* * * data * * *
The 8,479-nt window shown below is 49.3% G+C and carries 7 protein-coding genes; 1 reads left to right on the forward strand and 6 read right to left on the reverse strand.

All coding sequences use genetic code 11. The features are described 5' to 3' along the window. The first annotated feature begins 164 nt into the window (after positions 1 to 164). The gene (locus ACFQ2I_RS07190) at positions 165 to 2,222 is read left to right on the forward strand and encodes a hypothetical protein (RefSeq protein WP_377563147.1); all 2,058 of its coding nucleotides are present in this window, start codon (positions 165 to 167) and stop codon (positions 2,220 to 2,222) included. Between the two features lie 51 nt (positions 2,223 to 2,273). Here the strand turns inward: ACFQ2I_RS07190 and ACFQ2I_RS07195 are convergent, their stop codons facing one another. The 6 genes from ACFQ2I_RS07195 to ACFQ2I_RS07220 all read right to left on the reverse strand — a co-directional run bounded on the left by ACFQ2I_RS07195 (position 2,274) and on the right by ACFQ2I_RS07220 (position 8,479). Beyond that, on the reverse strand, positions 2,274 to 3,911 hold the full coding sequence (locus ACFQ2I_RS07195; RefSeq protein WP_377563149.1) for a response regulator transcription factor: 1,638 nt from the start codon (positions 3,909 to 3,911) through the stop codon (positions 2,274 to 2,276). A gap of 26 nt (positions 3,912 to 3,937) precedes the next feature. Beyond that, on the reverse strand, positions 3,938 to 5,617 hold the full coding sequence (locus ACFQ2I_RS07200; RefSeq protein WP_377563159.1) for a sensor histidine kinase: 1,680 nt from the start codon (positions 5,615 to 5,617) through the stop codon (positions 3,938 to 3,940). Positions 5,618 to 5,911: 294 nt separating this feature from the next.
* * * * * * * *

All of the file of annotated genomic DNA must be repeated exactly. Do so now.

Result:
The 8,479-nt window shown below is 49.3% G+C and carries 7 protein-coding genes; 1 reads left to right on the forward strand and 6 read right to left on the reverse strand.

All coding sequences use genetic code 11. The features are described 5' to 3' along the window. The first annotated feature begins 164 nt into the window (after positions 1 to 164). The gene (locus ACFQ2I_RS07190) at positions 165 to 2,222 is read left to right on the forward strand and encodes a hypothetical protein (RefSeq protein WP_377563147.1); all 2,058 of its coding nucleotides are present in this window, start codon (positions 165 to 167) and stop codon (positions 2,220 to 2,222) included. Between the two features lie 51 nt (positions 2,223 to 2,273). Here the strand turns inward: ACFQ2I_RS07190 and ACFQ2I_RS07195 are convergent, their stop codons facing one another. The 6 genes from ACFQ2I_RS07195 to ACFQ2I_RS07220 all read right to left on the reverse strand — a co-directional run bounded on the left by ACFQ2I_RS07195 (position 2,274) and on the right by ACFQ2I_RS07220 (position 8,479). Beyond that, on the reverse strand, positions 2,274 to 3,911 hold the full coding sequence (locus ACFQ2I_RS07195; RefSeq protein WP_377563149.1) for a response regulator transcription factor: 1,638 nt from the start codon (positions 3,909 to 3,911) through the stop codon (positions 2,274 to 2,276). A gap of 26 nt (positions 3,912 to 3,937) precedes the next feature. Beyond that, on the reverse strand, positions 3,938 to 5,617 hold the full coding sequence (locus ACFQ2I_RS07200; RefSeq protein WP_377563159.1) for a sensor histidine kinase: 1,680 nt from the start codon (positions 5,615 to 5,617) through the stop codon (positions 3,938 to 3,940). Positions 5,618 to 5,911: 294 nt separating this feature from the next.